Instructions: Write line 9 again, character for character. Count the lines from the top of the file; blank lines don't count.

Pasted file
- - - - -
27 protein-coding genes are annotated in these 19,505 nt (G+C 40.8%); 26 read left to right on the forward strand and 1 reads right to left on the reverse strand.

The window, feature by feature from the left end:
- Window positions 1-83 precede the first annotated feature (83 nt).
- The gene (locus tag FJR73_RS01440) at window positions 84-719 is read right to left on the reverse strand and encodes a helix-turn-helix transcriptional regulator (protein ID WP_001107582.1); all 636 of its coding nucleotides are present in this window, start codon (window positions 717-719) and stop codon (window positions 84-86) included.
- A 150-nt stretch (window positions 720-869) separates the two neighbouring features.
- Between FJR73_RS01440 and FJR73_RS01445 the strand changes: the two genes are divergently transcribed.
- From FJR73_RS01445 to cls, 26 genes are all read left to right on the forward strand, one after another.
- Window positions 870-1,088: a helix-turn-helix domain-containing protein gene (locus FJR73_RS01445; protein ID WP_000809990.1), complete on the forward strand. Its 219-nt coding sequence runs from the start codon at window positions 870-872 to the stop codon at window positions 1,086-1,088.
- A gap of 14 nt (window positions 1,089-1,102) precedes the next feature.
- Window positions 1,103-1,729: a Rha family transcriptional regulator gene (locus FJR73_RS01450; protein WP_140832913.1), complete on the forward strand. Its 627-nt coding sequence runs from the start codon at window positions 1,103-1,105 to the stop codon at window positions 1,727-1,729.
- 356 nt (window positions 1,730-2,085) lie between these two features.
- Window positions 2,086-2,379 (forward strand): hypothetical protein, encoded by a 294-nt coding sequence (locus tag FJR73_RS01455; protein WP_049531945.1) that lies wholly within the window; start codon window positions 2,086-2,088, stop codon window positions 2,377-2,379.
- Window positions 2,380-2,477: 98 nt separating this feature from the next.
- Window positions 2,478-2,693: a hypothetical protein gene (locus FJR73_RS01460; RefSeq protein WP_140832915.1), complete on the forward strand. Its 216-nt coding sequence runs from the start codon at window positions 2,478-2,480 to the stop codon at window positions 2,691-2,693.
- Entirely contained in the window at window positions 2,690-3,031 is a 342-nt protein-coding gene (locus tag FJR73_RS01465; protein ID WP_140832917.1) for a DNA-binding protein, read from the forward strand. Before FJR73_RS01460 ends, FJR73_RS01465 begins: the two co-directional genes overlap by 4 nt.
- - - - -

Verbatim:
- A gap of 14 nt (window positions 1,089-1,102) precedes the next feature.